NATIVITY, WITH THE VIRGIN IN ADORATION OF THE CHRIST CHILD, cutting from a choirbook, ILLUMINATED MANUSCRIPT ON VELLUM
145 x 97mm overall. The Holy Family in an extensive and detailed landscape-setting painted in colours, liquid gold and unburnished gold leaf, the scene bordered with a fillet of brown ink; the verso with parts of a large blue skeletal initial with red penwork decoration and a foliate infill of green, blue and pink, and two four-line staves of red with music of square notation (crease across centre with small loss of pigment, tiny pigment losses in landscape above the shepherd, rubbing to gold of Virgin's mantle). Loosely hinged on card mount, red solander box.
This is the infill of the initial 'P' from the Introit 'Puer natus est' opening the Third Mass of Christmas Day, the fragmentary initial E on the recto opened the Communion 'Exulta filia Sion' of the Second Mass at dawn.
This beautiful and meticulously painted scene, where the same attention and light deftness has been given to the details and figures of the deep landscape as to the central figures, is the work of Fra Antonio da Monza, a Franciscan who signed a miniature (Vienna, Graphische Sammlung Albertina, Inv. 1764) once in a manuscript seen in Rome in 1736, in the library of Sta Maria in Aracoeli: J.J.G. Alexander, The Painted Page, 1994, cat.119. Other liturgical manuscripts attributed to him, showing a similarly enthusiastic response to the decorative grotteschi in the newly discovered Golden House of Nero, have also been thought to have been illuminated in Rome during the pontificate of Alexander VI (1492-1503), perhaps for the Franciscans of Sta Maria in Aracoeli (Antiphonary, Los Angeles, J.Paul Getty Museum, ms Ludwig V1.3 Painted Page, cat.126).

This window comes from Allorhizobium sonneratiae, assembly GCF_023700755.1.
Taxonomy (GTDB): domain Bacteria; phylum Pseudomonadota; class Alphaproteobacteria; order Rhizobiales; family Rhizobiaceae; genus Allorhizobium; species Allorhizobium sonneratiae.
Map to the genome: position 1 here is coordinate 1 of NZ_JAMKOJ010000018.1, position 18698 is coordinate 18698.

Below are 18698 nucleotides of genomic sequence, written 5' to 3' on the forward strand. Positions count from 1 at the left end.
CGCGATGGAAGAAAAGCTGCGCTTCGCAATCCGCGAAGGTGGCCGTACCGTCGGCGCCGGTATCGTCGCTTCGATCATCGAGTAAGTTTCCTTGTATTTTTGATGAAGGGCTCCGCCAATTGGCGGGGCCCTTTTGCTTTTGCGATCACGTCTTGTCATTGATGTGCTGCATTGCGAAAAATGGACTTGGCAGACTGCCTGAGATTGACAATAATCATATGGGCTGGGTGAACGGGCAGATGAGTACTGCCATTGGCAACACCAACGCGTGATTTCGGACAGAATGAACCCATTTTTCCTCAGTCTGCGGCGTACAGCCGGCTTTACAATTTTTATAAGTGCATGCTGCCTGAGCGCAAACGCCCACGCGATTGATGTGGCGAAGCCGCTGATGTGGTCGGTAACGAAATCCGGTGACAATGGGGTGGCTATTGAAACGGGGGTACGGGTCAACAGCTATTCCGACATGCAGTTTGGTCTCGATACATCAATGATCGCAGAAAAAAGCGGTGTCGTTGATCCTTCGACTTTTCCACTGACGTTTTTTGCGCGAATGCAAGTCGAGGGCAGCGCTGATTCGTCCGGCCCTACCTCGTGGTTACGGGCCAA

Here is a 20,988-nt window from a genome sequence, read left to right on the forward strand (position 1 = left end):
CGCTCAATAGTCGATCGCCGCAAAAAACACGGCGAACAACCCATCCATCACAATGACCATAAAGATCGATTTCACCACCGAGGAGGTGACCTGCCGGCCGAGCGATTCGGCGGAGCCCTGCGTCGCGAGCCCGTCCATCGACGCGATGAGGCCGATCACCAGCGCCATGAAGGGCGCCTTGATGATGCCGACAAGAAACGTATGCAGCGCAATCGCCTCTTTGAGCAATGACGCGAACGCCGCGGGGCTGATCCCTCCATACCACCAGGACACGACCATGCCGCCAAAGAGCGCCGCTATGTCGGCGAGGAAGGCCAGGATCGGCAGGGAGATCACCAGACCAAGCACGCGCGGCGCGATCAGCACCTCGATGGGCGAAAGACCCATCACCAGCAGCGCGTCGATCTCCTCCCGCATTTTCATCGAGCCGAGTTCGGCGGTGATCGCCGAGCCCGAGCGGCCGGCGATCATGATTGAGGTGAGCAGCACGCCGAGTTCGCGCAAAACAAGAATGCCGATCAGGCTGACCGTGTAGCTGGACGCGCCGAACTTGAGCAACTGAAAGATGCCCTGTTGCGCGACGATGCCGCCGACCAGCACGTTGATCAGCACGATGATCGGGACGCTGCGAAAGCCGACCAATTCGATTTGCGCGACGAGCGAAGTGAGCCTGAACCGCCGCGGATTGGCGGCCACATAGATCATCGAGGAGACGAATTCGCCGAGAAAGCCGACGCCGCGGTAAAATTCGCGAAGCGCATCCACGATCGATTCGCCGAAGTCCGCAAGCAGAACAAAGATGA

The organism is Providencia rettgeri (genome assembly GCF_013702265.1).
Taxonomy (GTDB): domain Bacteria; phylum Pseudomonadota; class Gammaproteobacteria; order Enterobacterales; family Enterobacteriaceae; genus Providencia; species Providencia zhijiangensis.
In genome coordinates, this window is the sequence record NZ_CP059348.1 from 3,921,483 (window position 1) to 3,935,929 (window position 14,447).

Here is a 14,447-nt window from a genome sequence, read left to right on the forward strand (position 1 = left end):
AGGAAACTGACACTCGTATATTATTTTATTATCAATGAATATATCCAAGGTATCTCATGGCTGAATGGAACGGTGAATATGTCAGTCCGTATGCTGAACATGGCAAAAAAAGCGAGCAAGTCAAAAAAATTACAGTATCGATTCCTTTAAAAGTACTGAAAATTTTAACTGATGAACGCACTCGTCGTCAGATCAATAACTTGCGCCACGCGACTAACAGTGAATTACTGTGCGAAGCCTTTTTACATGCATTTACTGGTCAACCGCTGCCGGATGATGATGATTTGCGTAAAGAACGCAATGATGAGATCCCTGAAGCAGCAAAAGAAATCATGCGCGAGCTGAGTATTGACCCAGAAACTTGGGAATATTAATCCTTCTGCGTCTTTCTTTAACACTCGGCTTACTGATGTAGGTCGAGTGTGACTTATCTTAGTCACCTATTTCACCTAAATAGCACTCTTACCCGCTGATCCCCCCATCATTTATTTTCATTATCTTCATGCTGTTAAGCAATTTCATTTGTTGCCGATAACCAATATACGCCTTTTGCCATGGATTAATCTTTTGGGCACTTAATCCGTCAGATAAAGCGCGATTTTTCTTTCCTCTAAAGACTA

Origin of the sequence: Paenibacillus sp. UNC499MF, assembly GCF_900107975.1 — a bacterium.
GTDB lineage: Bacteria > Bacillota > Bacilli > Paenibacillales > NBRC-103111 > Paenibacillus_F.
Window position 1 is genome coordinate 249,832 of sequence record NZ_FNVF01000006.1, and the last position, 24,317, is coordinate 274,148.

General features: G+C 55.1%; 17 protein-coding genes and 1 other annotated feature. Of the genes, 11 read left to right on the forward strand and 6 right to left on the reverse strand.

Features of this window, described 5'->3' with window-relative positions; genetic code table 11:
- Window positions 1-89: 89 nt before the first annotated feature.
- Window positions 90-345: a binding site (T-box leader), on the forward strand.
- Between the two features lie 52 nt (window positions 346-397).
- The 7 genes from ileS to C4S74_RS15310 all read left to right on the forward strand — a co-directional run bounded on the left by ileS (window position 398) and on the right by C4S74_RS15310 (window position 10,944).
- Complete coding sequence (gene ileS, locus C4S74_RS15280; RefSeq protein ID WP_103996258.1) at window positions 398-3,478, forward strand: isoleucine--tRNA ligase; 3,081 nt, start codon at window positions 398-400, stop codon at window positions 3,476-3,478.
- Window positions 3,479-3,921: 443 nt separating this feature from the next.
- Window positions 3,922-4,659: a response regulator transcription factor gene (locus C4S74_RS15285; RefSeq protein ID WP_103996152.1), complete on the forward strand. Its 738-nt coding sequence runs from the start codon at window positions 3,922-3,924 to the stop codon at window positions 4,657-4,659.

Almost nothing is known of Fra Antonio's life or career, but his town of origin and the obvious influence of Leonardo da Vinci and Foppa -- clearly evident in the Arcana Nativity -- and other artists at work in Milan in the 1490s have led to the assumption of his dividing his time between Rome and Lombardy. Recently it has been suggested that much of the work attributed to Antonio, including this Nativity, belonged to a single series of Franciscan choirbooks with a provenance from the duchy of Milan: C. Quattrini, 'Antonio da Monza' in Dizionario biografico dei miniatori italiani, ed. M. Bollati, 2004, pp.29-32, citing the present cutting at p.31. The possible identity of the illuminator with the Antonio Scottino da Monza documented in the convent of Sta Maria degli Angeli in Lugano in 1514, 1525 and 1528 has been put forward.